If you go into a job interview having done no interviews prior, or had minimal experience at it, you are going to feel like that white belt jiu jitsu person stepping onto the mat for the first time.  You are going to be nervous and things are going to feel like they are coming at you faster than you would like.  You’ll be reacting instead of conversing, you’ll be in defense mode instead of just calming taking the “play” as it develops.  Ideally in an interview you are cool, calm and collected, and not too much that they throw at you is something you haven’t seen before.  You have practiced this scenario multiple times, and things are going to flow for you.  You don’t want to go into an interview as a “white belt”, you need to practice and rehearse things so you are at least a blue belt.

How do you achieve blue belt status?  The same way the jiu jitsu players do…practice!  You need to be in those situations over and over before they become somewhat comfortable.  If you are still in college, your school likely has some resources like career counseling that can help you with mock interviews and preparation.  If not, you need to create you own opportunities.  Here are two of my best suggestions:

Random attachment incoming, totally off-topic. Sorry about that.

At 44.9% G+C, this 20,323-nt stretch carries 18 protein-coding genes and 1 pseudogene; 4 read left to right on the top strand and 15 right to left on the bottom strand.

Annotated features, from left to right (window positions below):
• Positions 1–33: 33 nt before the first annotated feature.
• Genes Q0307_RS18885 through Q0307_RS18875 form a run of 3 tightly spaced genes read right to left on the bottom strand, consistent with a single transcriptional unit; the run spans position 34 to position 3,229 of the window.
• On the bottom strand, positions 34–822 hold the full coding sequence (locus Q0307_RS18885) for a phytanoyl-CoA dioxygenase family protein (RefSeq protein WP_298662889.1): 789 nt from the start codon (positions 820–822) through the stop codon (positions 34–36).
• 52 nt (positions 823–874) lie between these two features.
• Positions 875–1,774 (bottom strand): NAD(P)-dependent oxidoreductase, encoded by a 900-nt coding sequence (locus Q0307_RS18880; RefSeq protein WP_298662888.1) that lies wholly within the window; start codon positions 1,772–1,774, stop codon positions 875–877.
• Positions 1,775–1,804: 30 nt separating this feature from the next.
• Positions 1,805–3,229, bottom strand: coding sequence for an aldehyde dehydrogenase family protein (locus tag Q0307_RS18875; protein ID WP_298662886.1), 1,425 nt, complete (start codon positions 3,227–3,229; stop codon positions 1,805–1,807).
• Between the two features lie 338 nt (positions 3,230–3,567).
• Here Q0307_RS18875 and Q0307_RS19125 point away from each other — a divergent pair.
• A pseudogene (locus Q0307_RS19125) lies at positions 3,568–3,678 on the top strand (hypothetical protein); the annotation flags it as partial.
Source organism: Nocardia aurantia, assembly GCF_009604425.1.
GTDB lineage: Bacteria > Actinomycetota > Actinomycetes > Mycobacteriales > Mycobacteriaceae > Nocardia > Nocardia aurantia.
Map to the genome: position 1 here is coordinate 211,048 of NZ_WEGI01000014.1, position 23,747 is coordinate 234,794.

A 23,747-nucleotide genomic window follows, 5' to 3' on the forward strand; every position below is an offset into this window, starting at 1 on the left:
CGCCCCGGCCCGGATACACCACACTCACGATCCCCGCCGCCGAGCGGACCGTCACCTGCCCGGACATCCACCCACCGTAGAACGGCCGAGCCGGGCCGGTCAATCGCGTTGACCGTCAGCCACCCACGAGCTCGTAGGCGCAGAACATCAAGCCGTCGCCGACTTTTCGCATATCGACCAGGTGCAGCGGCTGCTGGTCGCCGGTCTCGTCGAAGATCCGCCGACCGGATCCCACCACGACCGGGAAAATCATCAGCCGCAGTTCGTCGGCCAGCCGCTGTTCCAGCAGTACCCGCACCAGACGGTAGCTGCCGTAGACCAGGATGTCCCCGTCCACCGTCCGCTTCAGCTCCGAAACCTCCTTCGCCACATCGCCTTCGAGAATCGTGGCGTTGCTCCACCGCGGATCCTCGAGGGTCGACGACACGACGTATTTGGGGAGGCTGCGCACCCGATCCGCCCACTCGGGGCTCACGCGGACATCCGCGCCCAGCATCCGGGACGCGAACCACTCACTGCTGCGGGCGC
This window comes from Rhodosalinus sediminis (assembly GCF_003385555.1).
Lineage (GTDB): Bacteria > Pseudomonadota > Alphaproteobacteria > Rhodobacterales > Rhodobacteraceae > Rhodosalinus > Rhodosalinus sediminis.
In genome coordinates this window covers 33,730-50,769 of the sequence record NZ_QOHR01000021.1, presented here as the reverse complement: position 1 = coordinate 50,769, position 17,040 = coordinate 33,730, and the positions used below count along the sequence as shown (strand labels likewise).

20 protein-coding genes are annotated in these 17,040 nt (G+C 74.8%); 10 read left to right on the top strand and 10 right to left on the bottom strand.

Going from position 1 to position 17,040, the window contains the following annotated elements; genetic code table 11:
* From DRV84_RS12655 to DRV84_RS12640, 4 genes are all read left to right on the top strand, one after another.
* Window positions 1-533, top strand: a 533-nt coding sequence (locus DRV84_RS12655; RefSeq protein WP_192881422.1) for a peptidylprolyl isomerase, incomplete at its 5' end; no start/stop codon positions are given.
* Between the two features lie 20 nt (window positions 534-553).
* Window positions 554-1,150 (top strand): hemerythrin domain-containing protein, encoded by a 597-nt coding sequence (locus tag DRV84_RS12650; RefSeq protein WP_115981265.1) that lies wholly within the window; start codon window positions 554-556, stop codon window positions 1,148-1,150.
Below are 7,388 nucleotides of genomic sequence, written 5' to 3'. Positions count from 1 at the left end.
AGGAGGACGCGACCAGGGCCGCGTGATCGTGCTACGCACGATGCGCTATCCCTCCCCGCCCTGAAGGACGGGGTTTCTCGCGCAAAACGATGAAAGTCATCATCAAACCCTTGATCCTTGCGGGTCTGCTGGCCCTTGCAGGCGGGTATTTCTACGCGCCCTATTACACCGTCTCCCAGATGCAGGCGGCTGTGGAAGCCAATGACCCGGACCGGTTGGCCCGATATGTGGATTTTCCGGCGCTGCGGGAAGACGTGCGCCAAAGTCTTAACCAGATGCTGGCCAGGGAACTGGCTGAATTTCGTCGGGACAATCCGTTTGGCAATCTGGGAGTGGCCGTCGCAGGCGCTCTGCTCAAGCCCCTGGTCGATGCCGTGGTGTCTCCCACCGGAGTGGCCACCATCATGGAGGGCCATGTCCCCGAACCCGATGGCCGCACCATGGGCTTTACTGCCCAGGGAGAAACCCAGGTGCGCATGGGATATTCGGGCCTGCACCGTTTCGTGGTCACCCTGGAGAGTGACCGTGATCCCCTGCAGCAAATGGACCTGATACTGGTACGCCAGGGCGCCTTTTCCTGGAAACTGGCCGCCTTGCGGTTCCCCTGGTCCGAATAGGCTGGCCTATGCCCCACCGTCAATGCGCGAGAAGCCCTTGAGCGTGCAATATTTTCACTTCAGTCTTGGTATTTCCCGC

1.  Job Fairs – you will have the chance to do a bunch of interviews, albeit short ones, over and over.  In most cases, you get about three minutes with someone in a booth at a job fair, unless you really make a good impression.   Maybe they will pull you aside and give you more time, but in most cases they will need to speak with the others lined up waiting to do so.  DO NOT start with a company that you wish to work for, don’t burn your most desired job opportunity before you are ready.  Get some practice reps in on the other companies there at the job fair that you really don’t care about.  THEN go to the top ten list you wrote out ahead of time and work your way towards the top of the list.
  2. Mock Interviews – if you are graduating soon, chances are that you bump into people every day that are in the same boat.  Get together and practice!  Look up common interview questions and have them ready when it is your turn to be the interviewer.  This will not only help you see things through the eyes of the interviewer, but also learn the common questions that will will likely be handed when interviewing.  RECORD your sessions, and look for things like poor eye contact, fidgeting, and anything else that makes you seem nervous or unprepared.  Review your game footage and practice the areas that need it.

Like with anything, we get better with practice and familiarity.  Put in the practice ahead and “slow down” the feeling of the interviews by making it something you have done a bunch of times before.  Nothing is going to guarantee you  success, but not doing this will likely guarantee that you will not be successful in landing the job.  And keep in mind, you don’t need to “master” the art of interviewing, but you do need to be a little better than the others who are also interviewing for the same position.

As always, I wish you luck in your endeavors.